Wednesday, July 21, 2010

When is a Cemetery not a Cemetery?

This is a cemetery

And this is a park

But there is no one buried in the first, it is just a display of headstones, and there are graves under the grass in the park.

The first is the memorial cemetery I found in Mudgee yesterday. The headstones were removed from the park area so it would be a neighbourhood rest area.

It is now a large flat "rest area" bordered by unremarkable homes. It is one of the less attractive parks I have seen and there is nothing there but a few pieces of play equipment, some rather ordinary looking trees and one large concrete memorial surrounded by an unfriendly looking fence.

James Blackman is believed to be the first European Settler to find the land around Mudgee, so his family memorial has not been removed out of respect. If I was him I would rather have had my memorial removed.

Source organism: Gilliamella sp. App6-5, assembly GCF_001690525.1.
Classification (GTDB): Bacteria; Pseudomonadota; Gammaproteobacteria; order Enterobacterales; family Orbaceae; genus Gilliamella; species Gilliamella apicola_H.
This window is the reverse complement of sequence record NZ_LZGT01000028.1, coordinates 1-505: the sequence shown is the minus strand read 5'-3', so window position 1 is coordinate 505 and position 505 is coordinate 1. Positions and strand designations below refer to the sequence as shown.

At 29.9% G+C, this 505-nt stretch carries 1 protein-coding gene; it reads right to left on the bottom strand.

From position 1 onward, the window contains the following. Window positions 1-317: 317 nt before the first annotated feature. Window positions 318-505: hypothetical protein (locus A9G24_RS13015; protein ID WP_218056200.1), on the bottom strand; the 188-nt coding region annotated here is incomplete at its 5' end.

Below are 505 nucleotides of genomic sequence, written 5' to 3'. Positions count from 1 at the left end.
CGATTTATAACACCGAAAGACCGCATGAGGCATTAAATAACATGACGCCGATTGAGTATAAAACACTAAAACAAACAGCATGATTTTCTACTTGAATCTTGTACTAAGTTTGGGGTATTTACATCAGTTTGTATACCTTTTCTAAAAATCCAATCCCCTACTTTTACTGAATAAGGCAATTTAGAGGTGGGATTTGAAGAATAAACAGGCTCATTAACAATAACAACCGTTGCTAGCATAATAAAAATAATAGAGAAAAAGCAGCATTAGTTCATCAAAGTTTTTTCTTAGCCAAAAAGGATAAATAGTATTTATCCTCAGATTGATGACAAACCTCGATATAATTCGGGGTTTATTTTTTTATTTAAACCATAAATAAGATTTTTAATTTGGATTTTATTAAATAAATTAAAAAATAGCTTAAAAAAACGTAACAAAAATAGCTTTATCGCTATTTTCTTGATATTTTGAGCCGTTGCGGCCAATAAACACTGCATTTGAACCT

The new memorial is clean, orderly and clearly a cemetery, even though there are no graves here, just headstones and memorials.

The reclaimed park area seems desolate. It has too many trees to be a sports ground, and too few to be a nice picnic or play area. The trees are unremarkable, even straggly and the grass doesn’t seem healthy. Knowing that the Blackman family is buried here, and that other bones must lie under the ground I am walking on, seems creepy. Isn’t it still a cemetery even though most of the headstones have been removed?

I think they should have left the stones where they were. The memorial is only a few streets from where the stones used to lie. It seems like an unnecessary intrusion for little gain.

What do you think?


Red Nomad OZ said...

Weird, hey! It's clearly the most illogical solution - so probably made by a group!! It seems disrespectful to be walking on a burial site - wonder how the decision makers rationalised that?

Nikki said...

It is bizarre. I can't help feeling it was a huge waste of time and disrespectful of the dead.
Thanks for dropping by.